Professionals / SMSF / SMSF Compliance / SMSF Strategy

Look before you leap with TRIS election strategy

look before you leap

It would be fair to say that new strategies have been relatively ‘light on’ over the past few years in the superannuation space.  So, when the industry gets wind of a new strategy that arguably changes the game for transition to retirement income stream (TRIS) recipients, the excitement certainly lifts amongst SMSF professionals.

The decision in private ruling PBR – 1012925066548 effectively allows a TRIS pension to be taxed as lump sum (where a valid election is made before the payment).  This PBR further opens up the use of the TRIS election strategy for individuals between 56 – 59 years of age that may not have previously benefited due to high levels of income and already maximising their concessional contribution cap.

The Australian Taxation Office (ATO) issued a statement on their website on 11 January 2016 highlighting their awareness of the growing interest to utilise strategy and raised their concerns for those looking to implement the TRIS election strategy.

It is recognised by the ATO that in certain circumstances a member can elect under regulation 995-1.03 of the ITAR 1997 for a TRIS payment to be treated as a lump sum payment for tax purposes, rather than as a super income stream.  This allows for the individual to have the amount assessed against the member’s low rate cap (currently $195,000 for 2015/16), rather than assessable income taxed at marginal tax rates.

TRIS election strategy – How it works

To understand how this TRIS election strategy works, I have included the example used in my recent ‘Top 6 strategies for 2016’ webinar:

It is important to distinguish how this strategy plays out between the various superannuation and tax laws where a member chooses to make this Reg 995-1.03 election.  Whilst the amount is treated as a lump sum and reported as such within the individual’s tax return, the nature of the payment from the SMSF does not change for the purposes of the super laws.

With an increased level of activity around the TRIS election strategy, the ATO has made clear that a range of complexities exist with such transactions in conjunction with the special features of a TRIS.  As a result, it is important that trustees (and those providing advice) consider these number to ensure the SMSF’s compliance.

The ATO has highlighted that:

  • It is the nature of a TRIS payment for superannuation regulatory law purposes that is relevant to a trustee’s compliance with the 10% TRIS payment annual limit.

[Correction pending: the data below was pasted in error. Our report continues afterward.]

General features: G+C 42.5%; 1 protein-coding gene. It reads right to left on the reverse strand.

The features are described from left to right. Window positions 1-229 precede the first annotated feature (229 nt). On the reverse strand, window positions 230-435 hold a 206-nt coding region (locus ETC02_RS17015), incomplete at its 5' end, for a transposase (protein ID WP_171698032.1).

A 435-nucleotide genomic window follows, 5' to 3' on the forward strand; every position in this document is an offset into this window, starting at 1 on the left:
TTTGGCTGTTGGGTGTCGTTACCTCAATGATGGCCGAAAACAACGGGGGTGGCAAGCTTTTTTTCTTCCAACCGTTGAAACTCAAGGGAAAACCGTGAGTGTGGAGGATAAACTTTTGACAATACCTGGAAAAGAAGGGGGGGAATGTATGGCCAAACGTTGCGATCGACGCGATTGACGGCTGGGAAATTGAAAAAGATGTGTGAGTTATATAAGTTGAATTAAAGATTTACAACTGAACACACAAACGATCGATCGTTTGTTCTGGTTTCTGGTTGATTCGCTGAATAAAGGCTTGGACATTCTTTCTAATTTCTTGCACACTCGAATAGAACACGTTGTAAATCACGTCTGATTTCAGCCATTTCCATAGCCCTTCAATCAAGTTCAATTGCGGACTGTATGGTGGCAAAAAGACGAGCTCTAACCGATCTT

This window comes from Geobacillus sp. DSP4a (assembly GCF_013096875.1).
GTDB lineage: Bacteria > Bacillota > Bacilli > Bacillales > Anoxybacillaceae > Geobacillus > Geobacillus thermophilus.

• If the TRIS payment is not a lump sum for super regulatory law purposes, it cannot be paid by an in-specie asset transfer – this is in contrast to partial commutation arrangements set out in SMSFD 2014/1.
  • Electing for a TRIS payment to be treated as a super lump sum for income tax purposes may affect the amount of the SMSF’s exempt current pension income for an income year and whether particular fund assets are segregated current pension assets.
  • Electing for a TRIS payment to be treated as a superannuation lump sum for income tax purposes will affect which super-related tax offset/s may apply to the payment.

Given the amount of exposure and discussion this strategy has attracted, it would be likely that the ATO will provide further guidance the near future by the ATO on this matter.

The overarching question is whether this outcome in the treatment of such benefit payments was the intent of the policy?  Overlay this with the future viability of transition to retirement as a strategy (see recent AFR article on call to end TRIS loophole) and it may be worth considering these issues sooner rather than later.

I would say ‘look before you leap’ when it comes to implementing this TRIS strategy – before proceeding it would be prudent to obtain a private binding ruling from the ATO until such a time that further guidance has been issued by the Regulator.  We’ve made submissions already for several clients, so if you require any guidance on this matter, we can certainly assist.

For further details on the ATO’s recent news item, see





Leave a Reply